A Perfect Storm. Then, in 2001, the No Child Left Behind act (NCLB) set in motion the latest reform, which has spurned what my colleague Steven Sellers Lapham calls A Perfect Storm. As Lapham says so rightly states, public schools in America are under attack from many directions, and the U.S. Department of Education (ED) seems bent on delivering a lethal one-two-three punch: punish the poor (Race to the Top), death by paperwork (NCLB), and absurd metrics (using student test scores to evaluate teachers & schools). Writing standards and imposing high-stakes tests on American students until the cows come in. With the financial infusion by corporate billionaires, & conservative policy groups, such as ALEC and the Thomas Fordham Institute, Lapham’s storm prediction metaphor has morphed into superstorms with devastating consequences.

In the Service of the STEM Imperative

The STEM Initiative

The STEM Initiative

Science education has history of reform that suggests the phrase, “the sky is falling.”  If the science (or mathematics) curriculum is not improved, then America’s economic competitiveness, worker’s ability to compete for jobs, and students qualifications for college are at risk.  These are the underlying rationales used to promote the reform we see in science education specifically, and schooling in general. In a way, this has been an assault on the teaching profession. The hierarchical and authoritarian structure of reform in 2013 has ignored the wisdom of experienced teachers and administrators, and is relying on temporary and substitute the teachers who are only willing to give two years to work in schools where they are least qualified. When we through in charter schools, vouchers, and the wholesale closing of “failing” schools, we’ve created an unstable system of schooling especially for families of less means. What are we thinking?

For a little more than a decade, science, math, engineering and technology have been lumped together using the acronym “STEM,”which stands for Science, Technology, Engineering, & Mathematics. It was coined by Judith Ramaley, in 2001 when she was director of the National Science Foundation’s education and human resources division. The term caught on quickly. Most government documents, reports, and RFP’s use the term instead of referring to science or math or engineering.  STEM has taken on a life of its own so that now instead of talking about science or mathematics education, which have their own traditions, we have lost our way in the world of acronyms.  But, the STEM initiative is a powerful one.  Government is willing to invest billions, states think that the STEM curriculum is more important than art or music, and indeed cuts are made to educational programs that are not embraced by STEM, reading, or language arts.  The STEM initiative has become the STEM IMPERATIVE.

The STEM Imperative is so powerful that authoritarian means have been used to make the improvement of science and mathematics education the most pressing, urgent, and vital aspect of schooling, especially if America is to keep its commanding position among other nations.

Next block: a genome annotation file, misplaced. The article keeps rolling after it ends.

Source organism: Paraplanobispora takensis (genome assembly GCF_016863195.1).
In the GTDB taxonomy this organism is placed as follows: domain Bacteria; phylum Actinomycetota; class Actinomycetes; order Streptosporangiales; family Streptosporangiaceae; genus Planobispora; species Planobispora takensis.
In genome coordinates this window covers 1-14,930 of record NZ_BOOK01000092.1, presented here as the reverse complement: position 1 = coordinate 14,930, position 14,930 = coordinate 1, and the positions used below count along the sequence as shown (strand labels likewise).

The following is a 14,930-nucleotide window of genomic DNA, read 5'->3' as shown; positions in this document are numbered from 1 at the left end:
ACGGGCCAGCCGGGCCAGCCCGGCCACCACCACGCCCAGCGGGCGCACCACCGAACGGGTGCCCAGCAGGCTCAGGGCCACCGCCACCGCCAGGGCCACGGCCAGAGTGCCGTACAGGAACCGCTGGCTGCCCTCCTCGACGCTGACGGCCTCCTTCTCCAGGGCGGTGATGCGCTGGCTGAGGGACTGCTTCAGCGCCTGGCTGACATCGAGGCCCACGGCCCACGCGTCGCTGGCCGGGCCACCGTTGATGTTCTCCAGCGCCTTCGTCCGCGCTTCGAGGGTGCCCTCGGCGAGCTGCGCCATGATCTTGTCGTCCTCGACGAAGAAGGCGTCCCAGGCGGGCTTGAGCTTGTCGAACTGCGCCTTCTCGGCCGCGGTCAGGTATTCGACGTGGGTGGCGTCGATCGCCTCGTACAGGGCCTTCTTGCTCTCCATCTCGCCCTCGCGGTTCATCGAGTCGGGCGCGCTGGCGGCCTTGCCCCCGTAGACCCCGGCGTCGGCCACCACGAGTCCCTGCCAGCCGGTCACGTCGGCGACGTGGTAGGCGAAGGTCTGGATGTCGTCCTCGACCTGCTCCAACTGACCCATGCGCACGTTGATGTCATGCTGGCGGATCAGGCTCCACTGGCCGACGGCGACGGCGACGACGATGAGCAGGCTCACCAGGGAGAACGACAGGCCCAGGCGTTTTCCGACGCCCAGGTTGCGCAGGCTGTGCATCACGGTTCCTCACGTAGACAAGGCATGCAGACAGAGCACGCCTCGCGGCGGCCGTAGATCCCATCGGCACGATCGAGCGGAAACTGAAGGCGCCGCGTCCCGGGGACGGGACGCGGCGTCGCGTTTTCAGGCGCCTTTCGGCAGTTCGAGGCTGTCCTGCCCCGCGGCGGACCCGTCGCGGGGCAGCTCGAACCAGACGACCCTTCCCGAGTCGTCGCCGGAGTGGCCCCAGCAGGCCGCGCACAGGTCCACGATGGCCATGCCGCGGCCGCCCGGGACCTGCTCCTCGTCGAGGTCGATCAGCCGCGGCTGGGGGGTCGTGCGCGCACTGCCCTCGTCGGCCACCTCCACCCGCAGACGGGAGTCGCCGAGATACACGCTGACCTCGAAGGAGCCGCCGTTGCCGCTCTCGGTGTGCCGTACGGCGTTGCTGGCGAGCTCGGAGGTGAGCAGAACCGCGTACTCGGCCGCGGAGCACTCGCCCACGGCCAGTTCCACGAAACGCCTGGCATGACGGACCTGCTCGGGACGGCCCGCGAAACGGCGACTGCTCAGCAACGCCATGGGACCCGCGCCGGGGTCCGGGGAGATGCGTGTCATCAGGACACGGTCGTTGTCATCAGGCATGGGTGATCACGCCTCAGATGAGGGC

The STEM initiative has provided the perfect backdrop for the Next Generation of Science Standards.  Science education today, as it is perceived and practiced around the world, is based on goals for science teaching that were established more than a century ago. The NGSS project has not invented new goals, or ideas, but has reinvented the same wheel of science education that has been around for more than a century.

It’s important to note that the standards that are now published in draft form are based on a Framework for K-12 Science Education that was essentially devised by a group of experts, most of them professors of science, not science educators or teachers.  We’ve done this time after time in the history of reform.  Experts, largely from the college ranks, are the ones making decisions about K-12 education, not professional educators who are the practitioners, that understand the nitty-gritty of school teaching.  Science teachers, science supervisors and curriculum directors not only have strong background in the content of science, but more importantly they have a special kind of knowledge that we call pedagogical content knowledge.  They understand students, and how they learn.  They have experiential knowledge of teaching and learning, and I would suggest that college professors of science do not necessarily have this kind of knowledge.

Here is what I mean. The committee that developed the framework for the standards was comprised of 16 university professors, one state department official, and one education collaborative official.  No teachers.  No Principals.  No science, technology or engineering curriculum experts.  It makes no sense to continue to turn over the major policy decisions to university professors, especially if they have little or no experience with educational research or K-12 curriculum development.  Committees of experts tend to be self-serving.  If you bring a group of biologists together to write biology standards, to what extent will they write interdisciplinary standards, or standards that are more application oriented.

Whose interest is served by forming committees with this power? Why do we set up committees that truly lack credible knowledge about education theory and practice. If we want experts doing this in the name of school reform, we need spokespeople from the profession. A professor of atmospheric science who thinks the earth science curriculum of school is nothing more than physical geography lacks fundamental knowledge about the science curriculum (see this Scientific American blog article for more) and lacks the perspective to take part in meaningful reform.

The science curriculum that was designed for aspiring scientists and engineers, with its heavy emphasis on the scientific process and content may have to give way to new forms of science curriculum that advocate ways to engage adolescents in science education. Unfortunately, the Next Generation Science Standards, painted a canvas of predictable shades and hues, but failed to use more inventive strokes that might have given a new landscape.

The STEM imperative is not in the interest of students.

What do you think?  Surely we need to improve teaching and learning in science and math? But are we using reasons to do this that do not serve the interests of students, but serve other groups?

About Jack Hassard

Jack Hassard is a writer, a former high school teacher, and Professor Emeritus of Science Education, Georgia State University